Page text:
Installing Windows XP, the Right Way

When we first reviewed the Mac Pro, we of course tried to install Windows XP on it. 

Although Apple's Bootcamp beta now allows you to install Windows on a separate hard drive, you'll need to physically remove your OS X boot drive before beginning the install process otherwise you'll be greeted with the following error:


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Even with Apple's updated Bootcamp 1.1 beta release, we encountered serious performance issues with SATA drives under XP; the fastest transfer rate attainable, regardless of drive used, was only 3.9MB/s, which obviously made the system very slow.  Video and CPU performance was fine, but with I/O performance so low the system was a very poor performer in most applications. 


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Thankfully, some clever OS X/XP users figured out the cause of the problem: the Intel 5000X drivers must be slipstreamed into the Windows XP SP2 install CD and loaded during Windows setup, not after, in order to avoid the problem.  We couldn't find a reason why this was true, but after following the instructions posted here (and later mirrored here) our SATA problems went away. 

The fix is simple; you need to download and extract the Intel chipset drivers for the 5000X, as well as the SATA drivers, and use a tool such as nLite to slipstream the drivers into your XP SP2 install CD.

If you've done it correctly, your SATA drives should now operate in Multi-Word DMA Mode 2 instead of PIO Mode when viewed in Device Manager. 

With Windows XP now working at full speed on the Mac Pro, we run into another hurdle in making the Mac Pro the perfect XP/OS X workstation: the video card.  Apple only offers three video card options for the Mac Pro: a GeForce 7300 GT, Quadro FX 4500 and a Radeon X1900 XT.  The problem is that the first option is a fairly low end GPU, and the remaining two are fairly expensive upgrades at $499 and $399 respectively.  It would be much nicer if we could simply use a PC video card in the system, as it would greatly expand the possibilities for upgrades and do so at much better prices. 

PC video cards will actually work in the Mac Pro under Windows XP, they will not however work under OS X or during any of the pre-boot period of starting the machine (e.g. you will not be able to see the startup disk selection screen if you hold down the Option key while the system starts).  If you install a PC video card in the Mac Pro you'll simply get a black screen until Windows starts loading, at which point everything will look normal.  We used this fact to our benefit by running all of our Windows XP game tests with a regular ATI Radeon X1900 XTX.  Interestingly enough, when we tried to use a Radeon X1900 XT 256MB, we got a lot of display corruption as you can see from the screenshot below:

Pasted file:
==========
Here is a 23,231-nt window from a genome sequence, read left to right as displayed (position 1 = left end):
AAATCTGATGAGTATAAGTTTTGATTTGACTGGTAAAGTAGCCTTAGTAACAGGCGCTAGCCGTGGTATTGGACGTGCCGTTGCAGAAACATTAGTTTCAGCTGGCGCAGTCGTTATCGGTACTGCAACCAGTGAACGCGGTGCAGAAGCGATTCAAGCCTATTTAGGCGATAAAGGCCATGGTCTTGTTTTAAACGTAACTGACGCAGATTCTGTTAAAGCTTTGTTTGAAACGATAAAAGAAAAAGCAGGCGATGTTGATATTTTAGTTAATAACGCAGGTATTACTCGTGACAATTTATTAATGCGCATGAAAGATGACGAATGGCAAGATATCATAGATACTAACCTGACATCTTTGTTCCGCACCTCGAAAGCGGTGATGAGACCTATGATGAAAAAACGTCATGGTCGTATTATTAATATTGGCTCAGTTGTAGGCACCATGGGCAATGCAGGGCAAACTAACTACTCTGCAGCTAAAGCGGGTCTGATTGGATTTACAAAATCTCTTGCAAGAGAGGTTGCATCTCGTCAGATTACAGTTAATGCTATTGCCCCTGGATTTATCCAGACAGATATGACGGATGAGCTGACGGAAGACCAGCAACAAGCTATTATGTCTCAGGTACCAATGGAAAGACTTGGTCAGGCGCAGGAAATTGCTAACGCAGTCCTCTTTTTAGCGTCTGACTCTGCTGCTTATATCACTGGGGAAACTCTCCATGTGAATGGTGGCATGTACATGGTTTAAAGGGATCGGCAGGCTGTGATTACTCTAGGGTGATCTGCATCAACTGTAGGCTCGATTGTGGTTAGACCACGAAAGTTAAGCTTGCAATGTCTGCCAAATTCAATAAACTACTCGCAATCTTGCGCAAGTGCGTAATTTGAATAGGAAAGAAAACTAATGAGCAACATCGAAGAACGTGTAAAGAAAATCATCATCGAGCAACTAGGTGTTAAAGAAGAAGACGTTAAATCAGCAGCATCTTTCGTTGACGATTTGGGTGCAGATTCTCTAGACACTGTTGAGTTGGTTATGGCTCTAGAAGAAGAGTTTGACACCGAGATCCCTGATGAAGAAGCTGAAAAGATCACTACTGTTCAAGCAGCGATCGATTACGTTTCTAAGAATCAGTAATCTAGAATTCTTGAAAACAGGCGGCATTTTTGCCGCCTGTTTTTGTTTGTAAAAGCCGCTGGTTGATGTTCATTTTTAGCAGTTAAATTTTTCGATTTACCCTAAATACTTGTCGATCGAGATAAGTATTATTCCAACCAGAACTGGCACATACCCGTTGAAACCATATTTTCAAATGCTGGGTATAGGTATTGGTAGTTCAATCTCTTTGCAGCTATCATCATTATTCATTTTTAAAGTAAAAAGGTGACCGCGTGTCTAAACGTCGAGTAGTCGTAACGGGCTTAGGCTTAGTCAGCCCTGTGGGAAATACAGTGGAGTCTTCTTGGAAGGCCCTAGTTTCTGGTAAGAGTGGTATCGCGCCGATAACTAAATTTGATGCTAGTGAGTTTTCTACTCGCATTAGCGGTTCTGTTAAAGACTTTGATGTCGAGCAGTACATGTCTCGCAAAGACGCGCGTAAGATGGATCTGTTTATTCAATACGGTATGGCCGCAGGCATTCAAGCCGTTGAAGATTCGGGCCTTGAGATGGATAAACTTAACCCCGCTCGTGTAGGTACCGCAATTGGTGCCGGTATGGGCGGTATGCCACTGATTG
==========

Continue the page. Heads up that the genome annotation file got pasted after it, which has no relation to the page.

We couldn't do anything to get rid of the corruption, and aren't sure why it happened only with the 256MB X1900 XT. 

On the OS X side, if you try to boot with a PC video card you'll simply get a black screen from start to finish.  We've tried ATI's Radeon X1900 XT as well as the new GeForce 7900 GS (the GPU supports OS X, but the cards themselves do not) and had no luck in OS X.  As soon as Mac versions of these cards are readily available, users should be able to rip the firmware off of one and work on putting it onto a PC card.  Until then, your video card selection for the Mac Pro is going to be quite limited. 

Great News: Quad Core Works Windows XP Performance - The Test
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  • newrigel - Monday, September 01, 2008 - link

    I own both and my mac smokes my PC's and I have the latest and greatest PC's made!!!
    For audio, the Mac rules because I can audition an audio file within the file hierarchy and with windows I can't so...
    Reply
  • greylica - Tuesday, September 12, 2006 - link

    I Guess Fully Buffered Dimms, with a new controler that can cut latencies will do it just fine, and sooner or later we will have a situation where every part of theh computer can achieve higher performances by a number of serialized and specialized controllers, memory then can serve as a memory controler/memory module and report to the system as well as aa SCSI device. Remember in teh past years you can buy an external memory controler that serve as a SCSI card, with special functions.
    May intel will be giving you to the future in this way cause chipsets, specially north bridge with all those functions into the same package, and the nightmare to be pinning dedicated MTRR to adress memory sets into the same motherboard with only three layers, and diverse other issues caused by cost limits in this type of config with much more RAM.
    May Intel can be wrong too, AMD haves a controller dedicated into every processor with NUMA ( Non Uniform Memory architeture ), but again we have a pin count to make a hell with Growth of RAM in the computer world if we use memory like we are using until now.
    We have two sides of the story now, and, in the two cases, we have to have a dedicated controller to count memory and acess it, may be a dedicated controller with numa, or a dedicated controller over a north bridge that is nearly the same thing, except the aproaches. A Nort Bridge that servers every processor or processors that serves each other passing data as needed on Numa.

    Every memory now will be serialized to achieve the growth of the use, and we will use more and more RAM.

    FB Dimms not scares me, what scares me is that the other manufacturers will delay to start using it.

    And I really prefer Registered ECC or FB Dimms as they are reliable, did you use memtest in every memory that you have ? I use.
    One bit error and I turn back to guarantee. I don´t have time to waste with a defect that every time appears different...

    Good Vibes.
    Reply
  • vailr - Tuesday, September 12, 2006 - link

    Isn't there a bios size difference between Mac vs. PC video cards? The Mac cards use 512 K bios chips, while PC cards have only 256 K. Thus, trying to flash a PC video card with a Mac version bios won't work. The extra 256K has something to do the video card's compatability with the EFI bios.
    Another question: PowerPC Macs could boot from an external firewire HD (but could not boot from USB). PC's can boot from external USB HD's, but not from firewire. What's the external bootable HD situation with the Mac Pro? Is the Mac Pro's EFI bios configurable? Haven't seen any screenshots of the Mac Pro's EFI bios setup.
    Reply
  • JarredWalton - Tuesday, September 12, 2006 - link

    I believe some PC cards will have the same size BIOS chips, but if not you need to get a hacked BIOS where someone has stripped out some extras to fit a 512K BIOS into 256K. I think I've heard of it being done, but honestly I haven't ever tried it - I don't have any Macs, unlike Anand, Derek, and a couple others. Reply